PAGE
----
Lou Felice (front, left) from The Hershey Company explains to the students the role of chemical engineers in making chocolate candy products.
On Sunday, October 28th, a group of 27 students from several Pittsburgh-area high schools learned more about chocolate and chemical engineering, at an outreach event organized by AIChE's Societal Impact Operating Council (SIOC). The event was held at the David L. Lawrence Convention Center, site of the 2012 AIChE Annual Meeting. The centerpiece of the event was a session led by engineers from The Hershey Company, during which the students learned about chemical engineers' roles in the food industry, through a presentation, hands-on experiment, and a problem-solving exercise. In the hands-on experiment, the students explored the importance of viscosity in making various chocolate products and used an emulsifier, soya lechitin, to modify the viscosity of melted chocolate. Armed with this knowledge, they then worked in teams to solve a practical engineering problem - determining the economic-optimum pump and pipe size for transporting 5,000 gal/hr of a less-viscous (for chocolate bars) and a more-viscous (for chocolate kisses) chocolate melt 1,000 feet from a storage tank to production equipment. Guided by AIChE student members from the University of Pittsburgh, every team was able to complete the problem and determine the right answer, qualifying for a selection of Hershey-themed prizes. In a second activity, the high-school students visited several of the Chem-E-Car teams during the morning Chem-E-Car Poster Session. Members of each team spent time talking with small groups of the students, explaining the goal of the competition (use a chemical reaction to propel a vehicle, and then a second chemical reaction to stop the vehicle, as close as possible to a designated target), and the reasoning behind that team's choices of reactions and vehicle design. Following, the high-school students viewed a portion of the competition, now knowing how the competition related to chemical engineering having a rooting interest in several of the teams competing.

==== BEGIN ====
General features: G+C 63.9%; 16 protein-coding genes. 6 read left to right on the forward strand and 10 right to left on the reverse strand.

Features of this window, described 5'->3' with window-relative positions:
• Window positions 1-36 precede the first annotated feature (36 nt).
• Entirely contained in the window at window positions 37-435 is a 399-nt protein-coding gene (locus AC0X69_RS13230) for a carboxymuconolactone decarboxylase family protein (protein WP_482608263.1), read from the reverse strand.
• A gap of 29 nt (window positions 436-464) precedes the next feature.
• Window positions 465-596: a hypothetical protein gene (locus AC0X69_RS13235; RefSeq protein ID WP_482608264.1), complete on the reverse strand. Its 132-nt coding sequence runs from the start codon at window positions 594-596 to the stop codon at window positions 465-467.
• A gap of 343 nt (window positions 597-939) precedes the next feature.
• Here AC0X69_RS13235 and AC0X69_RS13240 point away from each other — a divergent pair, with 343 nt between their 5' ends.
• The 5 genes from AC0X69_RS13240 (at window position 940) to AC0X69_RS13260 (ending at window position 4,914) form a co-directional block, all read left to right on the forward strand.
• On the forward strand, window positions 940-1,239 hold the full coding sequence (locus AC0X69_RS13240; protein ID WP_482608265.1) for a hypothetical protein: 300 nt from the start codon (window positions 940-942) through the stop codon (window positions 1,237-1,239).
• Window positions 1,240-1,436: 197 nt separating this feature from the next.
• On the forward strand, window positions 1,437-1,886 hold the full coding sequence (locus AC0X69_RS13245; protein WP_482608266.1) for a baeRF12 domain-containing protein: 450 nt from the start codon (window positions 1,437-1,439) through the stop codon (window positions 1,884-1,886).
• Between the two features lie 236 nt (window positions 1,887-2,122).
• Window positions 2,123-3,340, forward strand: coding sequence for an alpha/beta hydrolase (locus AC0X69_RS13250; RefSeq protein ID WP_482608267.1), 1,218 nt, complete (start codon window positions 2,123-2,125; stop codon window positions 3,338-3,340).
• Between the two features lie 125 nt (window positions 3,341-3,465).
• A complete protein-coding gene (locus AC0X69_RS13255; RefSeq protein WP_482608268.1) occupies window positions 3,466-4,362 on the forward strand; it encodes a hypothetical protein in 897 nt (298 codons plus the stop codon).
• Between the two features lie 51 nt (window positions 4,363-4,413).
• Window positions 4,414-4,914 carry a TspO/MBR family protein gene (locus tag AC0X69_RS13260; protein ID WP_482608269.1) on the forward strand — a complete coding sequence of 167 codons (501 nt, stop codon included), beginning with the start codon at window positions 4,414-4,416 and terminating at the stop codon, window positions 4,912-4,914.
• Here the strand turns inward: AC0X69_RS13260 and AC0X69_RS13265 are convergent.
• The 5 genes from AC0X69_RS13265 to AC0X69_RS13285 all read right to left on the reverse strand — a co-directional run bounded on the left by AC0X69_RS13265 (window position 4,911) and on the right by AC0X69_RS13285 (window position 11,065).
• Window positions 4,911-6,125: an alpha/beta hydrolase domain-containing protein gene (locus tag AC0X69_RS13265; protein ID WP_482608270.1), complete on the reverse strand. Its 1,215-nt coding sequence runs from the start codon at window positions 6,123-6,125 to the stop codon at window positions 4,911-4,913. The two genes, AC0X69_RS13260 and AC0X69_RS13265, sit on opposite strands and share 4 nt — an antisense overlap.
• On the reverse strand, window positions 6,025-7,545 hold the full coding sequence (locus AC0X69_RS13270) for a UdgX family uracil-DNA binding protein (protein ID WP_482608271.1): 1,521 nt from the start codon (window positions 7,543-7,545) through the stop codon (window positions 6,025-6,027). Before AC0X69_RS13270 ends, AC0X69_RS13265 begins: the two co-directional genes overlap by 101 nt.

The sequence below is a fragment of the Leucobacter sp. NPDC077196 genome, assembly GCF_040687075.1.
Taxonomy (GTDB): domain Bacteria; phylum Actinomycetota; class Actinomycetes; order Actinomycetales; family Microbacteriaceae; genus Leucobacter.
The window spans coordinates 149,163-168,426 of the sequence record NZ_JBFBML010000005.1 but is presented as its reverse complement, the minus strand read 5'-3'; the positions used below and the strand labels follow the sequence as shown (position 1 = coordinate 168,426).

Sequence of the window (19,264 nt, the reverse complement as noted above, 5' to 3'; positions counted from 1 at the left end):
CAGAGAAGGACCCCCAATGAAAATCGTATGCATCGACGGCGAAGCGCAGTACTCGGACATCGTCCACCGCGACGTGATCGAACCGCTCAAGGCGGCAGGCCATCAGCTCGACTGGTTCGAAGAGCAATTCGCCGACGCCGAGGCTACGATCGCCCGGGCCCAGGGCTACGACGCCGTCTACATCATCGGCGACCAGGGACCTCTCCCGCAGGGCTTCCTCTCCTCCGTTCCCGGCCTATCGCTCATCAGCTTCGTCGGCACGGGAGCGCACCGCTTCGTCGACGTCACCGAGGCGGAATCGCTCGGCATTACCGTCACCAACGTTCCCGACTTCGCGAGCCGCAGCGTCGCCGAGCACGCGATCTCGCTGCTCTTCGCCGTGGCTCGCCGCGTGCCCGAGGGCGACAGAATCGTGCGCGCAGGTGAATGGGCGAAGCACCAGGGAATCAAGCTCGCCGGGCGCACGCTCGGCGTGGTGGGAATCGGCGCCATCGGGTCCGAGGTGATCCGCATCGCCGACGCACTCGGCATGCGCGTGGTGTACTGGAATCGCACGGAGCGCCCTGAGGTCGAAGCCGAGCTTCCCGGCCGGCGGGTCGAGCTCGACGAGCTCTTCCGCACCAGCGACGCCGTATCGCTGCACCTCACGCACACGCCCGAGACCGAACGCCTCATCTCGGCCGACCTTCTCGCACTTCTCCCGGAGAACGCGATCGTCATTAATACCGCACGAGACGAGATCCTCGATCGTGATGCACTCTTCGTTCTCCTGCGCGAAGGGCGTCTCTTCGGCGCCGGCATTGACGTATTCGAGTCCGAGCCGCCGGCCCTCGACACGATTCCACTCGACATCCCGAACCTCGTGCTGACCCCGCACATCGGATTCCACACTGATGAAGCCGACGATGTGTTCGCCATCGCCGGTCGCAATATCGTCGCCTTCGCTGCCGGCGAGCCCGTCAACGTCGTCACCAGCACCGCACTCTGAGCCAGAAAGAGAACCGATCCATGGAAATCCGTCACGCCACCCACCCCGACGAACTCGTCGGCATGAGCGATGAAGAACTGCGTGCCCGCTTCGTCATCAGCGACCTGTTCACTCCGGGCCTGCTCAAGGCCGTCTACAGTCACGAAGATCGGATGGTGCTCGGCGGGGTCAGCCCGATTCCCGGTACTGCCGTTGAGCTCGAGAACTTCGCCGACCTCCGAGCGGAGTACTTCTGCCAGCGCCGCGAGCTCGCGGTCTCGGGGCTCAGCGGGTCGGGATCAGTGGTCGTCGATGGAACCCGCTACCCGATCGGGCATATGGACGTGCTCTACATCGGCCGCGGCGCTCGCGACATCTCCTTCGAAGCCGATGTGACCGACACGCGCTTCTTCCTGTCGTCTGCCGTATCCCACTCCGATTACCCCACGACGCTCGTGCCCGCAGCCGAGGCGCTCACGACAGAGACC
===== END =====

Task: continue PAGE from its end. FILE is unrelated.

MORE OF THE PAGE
Between the above two activities, high-school students attended a panel discussion focused on chemical engineering education and careers. The nine panelists encompassed a wide range of chemical-engineering experiences, including ChE graduate students, professors, young professionals, and more-experienced engineers from industry. The discussion covered many topics of interest to the students, including: why the panelists chose chemical engineering as a career, the decision to start a career with a B.S. degree over pursing grad school, and the importance of mathematics in an engineering career. One of the volunteers had this to say after the event:
"I ... was very impressed by the whole operation. The Hershey folks were very prepared and engaging. The students were really into it. The high school students were among the most interested and participating bunches that I have seen in a long time (and I do a lot of high school activities/tours in Athens, OH). It is probably because they have self-selected to spend a Sunday with us as opposed to looking at the activity as simply a way to miss a day of school. I believe that the event was a success and should be continued."
And, in an email sent after the event, one of the high-school students commented:
"Thanks for a great time learning about chemical engineering. It was very interesting, especially the part where we added water to chocolate which gave a very surprising result. I ended up having a great time."
Following the event, several groups within AIChE (SIOC, Education Division, YPC, MAC, Fuels and Petrochemical Division) expressed interest in forming a committee to make such outreach events a regular occurrence at both the Spring and Annual AIChE meetings. With that in mind, watch for the next event in San Antonio in April 2013! As chemical engineers, we know that, every day, we work on solutions to many of the world's most critical problems, in areas as diverse as energy production, clean air and water, advanced materials, and a safe and abundant food supply. So, let's keep spreading the message!